There are things known and there are things unknown, and in between are the doors of perception. Aldous HuxleyYesterday, I gave a talk to a group of police officers. It's a 'sensitivity training' program designed to open dialogue about homelessness and to bridge the gap between their perceptions and the reality of homelessness from the service providers perception.
The concept of this training program came through my work with the police service towards building bridges of understanding, to create a more -- we are in this together perspective versus the 'us against them' position we often assume.
The first time I went to talk to officers my goal was to inform them about the services we provide at the shelter where I work. I walked in expecting the presentation to be just like every other presentation I've given -- open, caring people wanting to learn about the shelter and the people we serve.
I was quickly disabused of that notion. The officers were vocal, strident and almost hostile in their attitudes towards homeless citizens.
I was, to say the least, surprised. Couldn't they see these individuals through my eyes? The anger, the frustration, the hopelessness they felt concerned me. How could I reach them if their belief system about who 'the homeless' are is so different than mine?
I quickly learned, the best way to understand was to open my mind to hearing what they had to say. Dousing them with my facts, my reality, my beliefs was not effective -- they didn't want to hear what I had to say, they wanted me to listen to them.
So, I shut up and listened.
From that first meeting I have learned a great deal about the value of acknowledging someone else's position.
A police officer's encounters with homeless citizens is not based on the 'how can I serve you model' of care givers. Often adversarial, often performed under the worst of circumstances, when individuals are either acting out or breaking the law, their encounters are fraught with the reality that they carry a firearm - and they must under all circumstances protect their gun.
An interesting concept I had not considered until yesterday when we were discussing the benefits of the officers walk-throughs of the shelter. Some months ago we had invited the police service to send officers in to the shelter to get to know our staff and clients better. Our goal was to deter drug dealers from infiltrating the building by having random walk-throughs that would discourage their trying to do their business on site.
"I feel it is one of the most dangerous places for me to be," said one of the officers.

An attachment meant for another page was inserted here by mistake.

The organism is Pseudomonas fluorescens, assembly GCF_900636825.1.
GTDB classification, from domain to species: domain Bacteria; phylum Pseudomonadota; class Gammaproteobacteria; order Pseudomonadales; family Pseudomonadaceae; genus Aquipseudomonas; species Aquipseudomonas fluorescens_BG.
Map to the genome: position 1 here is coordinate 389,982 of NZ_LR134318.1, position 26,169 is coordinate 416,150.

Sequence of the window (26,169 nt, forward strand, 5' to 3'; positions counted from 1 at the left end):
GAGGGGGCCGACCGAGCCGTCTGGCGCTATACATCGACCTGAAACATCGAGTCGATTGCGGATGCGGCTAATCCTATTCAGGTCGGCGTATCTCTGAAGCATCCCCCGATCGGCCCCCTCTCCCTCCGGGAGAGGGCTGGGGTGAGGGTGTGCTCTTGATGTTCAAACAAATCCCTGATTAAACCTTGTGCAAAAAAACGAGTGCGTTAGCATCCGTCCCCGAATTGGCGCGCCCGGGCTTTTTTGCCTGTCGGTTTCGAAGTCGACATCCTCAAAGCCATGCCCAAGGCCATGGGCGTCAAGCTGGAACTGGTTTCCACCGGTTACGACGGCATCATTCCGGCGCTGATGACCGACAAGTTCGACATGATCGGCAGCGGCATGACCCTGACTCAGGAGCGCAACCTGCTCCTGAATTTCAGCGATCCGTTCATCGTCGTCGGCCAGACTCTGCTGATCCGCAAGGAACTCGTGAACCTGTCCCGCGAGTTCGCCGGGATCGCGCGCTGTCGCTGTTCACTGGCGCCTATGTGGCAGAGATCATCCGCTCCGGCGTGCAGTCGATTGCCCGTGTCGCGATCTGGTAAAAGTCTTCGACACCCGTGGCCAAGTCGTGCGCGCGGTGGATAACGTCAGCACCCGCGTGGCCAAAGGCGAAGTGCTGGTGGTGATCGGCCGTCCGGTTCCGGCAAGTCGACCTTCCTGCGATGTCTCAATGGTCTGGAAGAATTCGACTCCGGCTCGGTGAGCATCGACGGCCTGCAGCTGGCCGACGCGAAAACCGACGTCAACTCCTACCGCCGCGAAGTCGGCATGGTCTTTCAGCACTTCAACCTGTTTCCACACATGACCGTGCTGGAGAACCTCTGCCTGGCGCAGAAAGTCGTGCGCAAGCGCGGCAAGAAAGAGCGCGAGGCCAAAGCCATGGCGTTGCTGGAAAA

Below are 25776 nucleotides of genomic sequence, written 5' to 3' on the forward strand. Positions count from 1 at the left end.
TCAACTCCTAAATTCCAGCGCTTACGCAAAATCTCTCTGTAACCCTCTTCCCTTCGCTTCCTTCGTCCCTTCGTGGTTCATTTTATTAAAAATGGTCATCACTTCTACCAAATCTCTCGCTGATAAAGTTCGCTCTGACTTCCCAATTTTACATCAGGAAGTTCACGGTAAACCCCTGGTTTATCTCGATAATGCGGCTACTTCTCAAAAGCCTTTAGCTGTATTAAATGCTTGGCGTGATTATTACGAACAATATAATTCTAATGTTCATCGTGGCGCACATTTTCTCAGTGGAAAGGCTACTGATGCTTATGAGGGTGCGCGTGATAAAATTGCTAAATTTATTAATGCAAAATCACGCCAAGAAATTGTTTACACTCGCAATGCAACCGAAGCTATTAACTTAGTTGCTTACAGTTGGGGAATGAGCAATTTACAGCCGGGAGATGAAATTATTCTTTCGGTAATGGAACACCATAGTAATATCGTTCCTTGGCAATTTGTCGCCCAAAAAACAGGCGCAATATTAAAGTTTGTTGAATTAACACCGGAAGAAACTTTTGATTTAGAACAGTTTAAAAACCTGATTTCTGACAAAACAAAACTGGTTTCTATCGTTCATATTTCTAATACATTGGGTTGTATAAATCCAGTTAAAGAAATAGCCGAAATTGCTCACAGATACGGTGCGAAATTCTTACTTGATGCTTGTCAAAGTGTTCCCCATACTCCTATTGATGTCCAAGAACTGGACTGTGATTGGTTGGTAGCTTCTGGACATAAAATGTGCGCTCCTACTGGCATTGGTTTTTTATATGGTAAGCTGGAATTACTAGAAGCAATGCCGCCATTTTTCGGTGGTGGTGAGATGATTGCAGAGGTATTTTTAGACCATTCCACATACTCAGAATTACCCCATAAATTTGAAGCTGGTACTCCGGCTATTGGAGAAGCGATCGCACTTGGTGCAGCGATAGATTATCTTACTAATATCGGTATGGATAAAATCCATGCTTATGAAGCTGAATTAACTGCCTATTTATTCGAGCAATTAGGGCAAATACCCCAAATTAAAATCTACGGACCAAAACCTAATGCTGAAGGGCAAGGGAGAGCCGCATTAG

I was surprised. Dangerous? We generally have a staff to client ratio of 1:50, or 1:75. Our staff wear vests and, other than a radio and 'panic button' which immediately sounds an alarm in security if they are under duress, carry no weapons. We have very few instances of physical violence.
"Dangerous? How so?" I asked.
"We are two officers amongst two to three hundred people, the majority of whom are not happy to see us there or simply don't like us. If we are swarmed, we must, at all costs, protect our firearms. And I sure don't want a gun fight in the shelter. Someone will be hurt. "
"If someone were to get my gun, the reality is, we're no more bullet proof than the other guy," added his partner. "No matter how much we pretend to be."
I had never considered the walk-throughs as 'life or death' situations.
"I often feel like staff resent us being there and would like to thwart our walking through," another officer chimed in. "They'll tell us we can't go into the men's washroom on the second floor or that we can't stay. I wonder why we even bother to go in?"
A case of miscommunication. Of different perspectives not seeing the same thing.
To our staff, the officers have walked the measure of the law in their walk-throughs but have done little to create 'warmer' relations between staff and clients. We can't figure out why they're so 'stern' and/or unfriendly when they come through.
I'd never considered the aspect of their fear of 'crowd mentality' or the danger of being so outnumbered as part of their psyche.
It was a good lesson in the value of asking questions to understand, not to judge. With that information I now have an opportunity to open our staff's minds to a reality they too have not considered -- that police officers feel at risk on both personal and professional levels when coming into a crowd that generally holds hostile feelings towards them. That, their coldness is not based on a mentality that says -- I've got the gun. I'm boss. Show me the criminals and I'll get them out of here, but rather, from a sense that they're not wanted there in the first place.
The question is: Where do your rigid beliefs about what someone else is doing hold you back from testing your perceptions against their reality? Have you asked questions to understand what's going on for them? Have you opened your mind and listened without judging?